Figure 1
figure 1_421

Increased serum and bronchoalveolar lavage fluid TNFα, MIP-2 and CCL2 levels in mice in response to intraperitoneal endotoxin application. Mice were either left untreated (0 h time points) or received a single intraperitoneal endotoxin application (50 μg/mouse). At various time points thereafter, mice were sacrificed and serum (A) and BAL fluid (B) TNFα (black bars), MIP-2 (grey bars) and CCL2 (white bars) levels were quantified by ELISA. The values are shown as mean ± SEM of 4–6 independent experiments. * indicates p < 0.01 versus respective control (0 h).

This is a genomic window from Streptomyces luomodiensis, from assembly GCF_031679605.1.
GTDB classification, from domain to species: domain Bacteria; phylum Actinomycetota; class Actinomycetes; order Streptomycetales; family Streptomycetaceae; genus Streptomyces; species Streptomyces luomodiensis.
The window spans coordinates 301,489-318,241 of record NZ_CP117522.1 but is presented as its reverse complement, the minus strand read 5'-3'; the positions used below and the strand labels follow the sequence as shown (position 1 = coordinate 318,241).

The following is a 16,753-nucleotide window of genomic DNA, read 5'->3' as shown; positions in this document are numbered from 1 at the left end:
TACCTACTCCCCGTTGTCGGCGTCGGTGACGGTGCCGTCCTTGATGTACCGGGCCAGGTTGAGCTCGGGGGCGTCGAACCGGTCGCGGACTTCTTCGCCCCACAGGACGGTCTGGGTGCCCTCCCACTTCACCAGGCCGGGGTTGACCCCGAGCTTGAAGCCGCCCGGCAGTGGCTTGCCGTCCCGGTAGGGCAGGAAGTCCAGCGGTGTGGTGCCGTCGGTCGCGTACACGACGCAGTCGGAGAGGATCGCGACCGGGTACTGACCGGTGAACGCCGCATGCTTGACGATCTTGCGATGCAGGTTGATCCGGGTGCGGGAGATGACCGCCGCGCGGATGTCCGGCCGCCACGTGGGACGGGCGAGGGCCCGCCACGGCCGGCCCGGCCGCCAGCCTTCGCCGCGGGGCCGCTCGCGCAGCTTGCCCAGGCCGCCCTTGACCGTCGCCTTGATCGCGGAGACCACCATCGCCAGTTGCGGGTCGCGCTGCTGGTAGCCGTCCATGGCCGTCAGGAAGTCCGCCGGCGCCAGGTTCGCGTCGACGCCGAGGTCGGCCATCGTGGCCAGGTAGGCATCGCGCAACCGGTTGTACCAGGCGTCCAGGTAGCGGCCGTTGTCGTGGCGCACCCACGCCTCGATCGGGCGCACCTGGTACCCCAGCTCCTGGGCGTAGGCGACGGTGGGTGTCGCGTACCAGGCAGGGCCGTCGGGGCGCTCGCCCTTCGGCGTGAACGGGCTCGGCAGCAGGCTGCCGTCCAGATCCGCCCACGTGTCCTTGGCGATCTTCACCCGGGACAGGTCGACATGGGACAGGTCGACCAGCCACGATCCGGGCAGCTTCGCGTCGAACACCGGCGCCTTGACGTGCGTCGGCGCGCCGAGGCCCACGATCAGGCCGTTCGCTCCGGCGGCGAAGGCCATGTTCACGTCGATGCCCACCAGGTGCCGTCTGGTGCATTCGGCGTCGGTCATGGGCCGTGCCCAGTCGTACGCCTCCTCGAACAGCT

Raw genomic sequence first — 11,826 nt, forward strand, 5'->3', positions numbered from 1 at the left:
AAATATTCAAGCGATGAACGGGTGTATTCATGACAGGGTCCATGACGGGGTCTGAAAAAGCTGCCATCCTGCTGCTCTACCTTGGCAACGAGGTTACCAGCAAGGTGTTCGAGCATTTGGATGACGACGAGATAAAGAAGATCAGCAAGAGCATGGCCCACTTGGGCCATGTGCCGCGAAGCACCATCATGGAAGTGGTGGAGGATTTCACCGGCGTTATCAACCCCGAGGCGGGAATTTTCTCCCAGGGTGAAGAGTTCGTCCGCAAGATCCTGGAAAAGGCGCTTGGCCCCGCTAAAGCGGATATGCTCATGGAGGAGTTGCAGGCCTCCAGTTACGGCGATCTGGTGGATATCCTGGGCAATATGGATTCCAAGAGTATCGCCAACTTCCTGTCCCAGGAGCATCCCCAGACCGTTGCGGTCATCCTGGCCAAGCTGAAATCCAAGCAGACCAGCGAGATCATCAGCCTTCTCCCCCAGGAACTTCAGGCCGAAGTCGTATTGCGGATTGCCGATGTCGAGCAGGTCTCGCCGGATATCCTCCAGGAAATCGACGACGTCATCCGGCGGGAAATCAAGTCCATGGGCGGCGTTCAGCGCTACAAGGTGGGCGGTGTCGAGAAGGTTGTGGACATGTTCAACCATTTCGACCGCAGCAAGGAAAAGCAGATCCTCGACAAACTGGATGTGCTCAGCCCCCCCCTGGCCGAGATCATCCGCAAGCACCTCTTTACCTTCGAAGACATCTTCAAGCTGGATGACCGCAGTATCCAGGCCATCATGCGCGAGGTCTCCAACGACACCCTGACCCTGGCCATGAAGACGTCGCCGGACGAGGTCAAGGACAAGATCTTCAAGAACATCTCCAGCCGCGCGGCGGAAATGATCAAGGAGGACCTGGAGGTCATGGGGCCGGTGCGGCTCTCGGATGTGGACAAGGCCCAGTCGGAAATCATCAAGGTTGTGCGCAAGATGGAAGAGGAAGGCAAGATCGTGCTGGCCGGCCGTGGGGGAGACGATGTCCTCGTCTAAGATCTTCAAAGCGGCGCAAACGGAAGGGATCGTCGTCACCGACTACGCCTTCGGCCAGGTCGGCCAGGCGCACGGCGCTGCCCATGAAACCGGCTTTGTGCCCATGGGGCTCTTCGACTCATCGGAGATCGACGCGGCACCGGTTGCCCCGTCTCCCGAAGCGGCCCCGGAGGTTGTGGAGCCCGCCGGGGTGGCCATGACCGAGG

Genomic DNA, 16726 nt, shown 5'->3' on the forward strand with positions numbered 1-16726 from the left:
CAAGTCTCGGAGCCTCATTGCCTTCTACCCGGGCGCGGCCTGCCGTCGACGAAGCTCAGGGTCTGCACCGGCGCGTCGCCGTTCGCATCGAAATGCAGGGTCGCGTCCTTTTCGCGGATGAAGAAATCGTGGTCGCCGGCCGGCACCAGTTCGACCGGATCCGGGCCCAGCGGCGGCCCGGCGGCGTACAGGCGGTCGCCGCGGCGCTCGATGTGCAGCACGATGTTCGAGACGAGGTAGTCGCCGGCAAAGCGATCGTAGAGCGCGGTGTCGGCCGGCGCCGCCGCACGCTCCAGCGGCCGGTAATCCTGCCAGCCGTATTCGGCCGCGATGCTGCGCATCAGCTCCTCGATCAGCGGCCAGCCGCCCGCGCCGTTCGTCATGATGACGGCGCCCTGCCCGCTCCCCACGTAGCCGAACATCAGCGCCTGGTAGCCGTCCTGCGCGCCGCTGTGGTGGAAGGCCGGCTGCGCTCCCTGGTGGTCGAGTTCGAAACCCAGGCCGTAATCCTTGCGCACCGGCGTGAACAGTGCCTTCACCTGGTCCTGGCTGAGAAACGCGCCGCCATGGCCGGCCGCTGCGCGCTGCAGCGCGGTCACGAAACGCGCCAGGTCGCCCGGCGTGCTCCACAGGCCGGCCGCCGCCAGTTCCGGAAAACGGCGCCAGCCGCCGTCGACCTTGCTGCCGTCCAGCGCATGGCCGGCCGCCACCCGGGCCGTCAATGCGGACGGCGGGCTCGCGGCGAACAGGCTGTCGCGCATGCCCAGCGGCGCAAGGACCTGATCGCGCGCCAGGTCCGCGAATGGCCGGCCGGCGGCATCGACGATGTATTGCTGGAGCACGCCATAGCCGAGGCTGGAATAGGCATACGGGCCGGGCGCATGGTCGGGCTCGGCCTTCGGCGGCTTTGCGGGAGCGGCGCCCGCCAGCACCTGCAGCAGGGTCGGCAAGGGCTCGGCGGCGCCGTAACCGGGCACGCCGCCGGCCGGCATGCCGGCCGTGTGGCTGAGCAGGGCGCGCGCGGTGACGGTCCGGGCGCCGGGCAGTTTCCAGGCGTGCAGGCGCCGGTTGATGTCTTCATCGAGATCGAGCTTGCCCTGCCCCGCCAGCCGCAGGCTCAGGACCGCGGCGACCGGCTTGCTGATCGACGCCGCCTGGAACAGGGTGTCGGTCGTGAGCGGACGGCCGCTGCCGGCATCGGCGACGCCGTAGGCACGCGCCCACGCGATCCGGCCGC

Evaluation of BAL fluid cellular constituents revealed that intraperitoneal LPS application provoked a delayed and robust two-fold expansion of the alveolar macrophage population by 96 h post-treatment (Fig. 2). However, under the chosen experimental conditions (50 μg LPS/mouse intraperitoneally), we observed no neutrophil recruitment into the alveolar compartment. In an effort to dissect the molecular pathways mediating this novel and unexpected lung inflammatory response to intraperitoneal LPS application, mice lacking the CCL2 receptor, CCR2 were challenged intraperitoneally with LPS. In contrast to wild-type mice, CCR2-deficient mice did not respond with an alveolar macrophage expansion upon intraperitoneal LPS application, which indicates that lung inflammatory monocyte trafficking observed in IP LPS challenged wild-type mice is dependent on CCL2 interacting with its receptor, CCR2 as underlying mechanism (Fig. 3) [6, 9]. Moreover, since inflammatory monocyte trafficking to the lung is known to depend on engagement of β2 integrins [9], wild-type mice received function-blocking anti-CD18 antibodies to block β2 integrin-dependent molecular pathways prior to intraperitoneal LPS application. Importantly, this experimental manoeuvre completely inhibited the alveolar macrophage expansion in response to intraperitoneal LPS (Fig. 3). Although alveolar macrophage expansion has been described in septic ARDS patients [3, 4], the currently presented data are novel and expand previous observations by demonstrating that the process of intra-alveolar macrophage expansion in response to remote (ie, intraperitoneal) LPS application involves a β2 integrin-dependent and CCL2-CCR2-mediated de novo recruitment of peripheral blood monocytes into the alveolar air space. In addition or alternatively to putative alveolar macrophage proliferation discussed for inflamed lungs [14], de novo recruitment of monocytes to the alveolar space may thus represent a robust mechanism to increase the alveolar macrophage pool.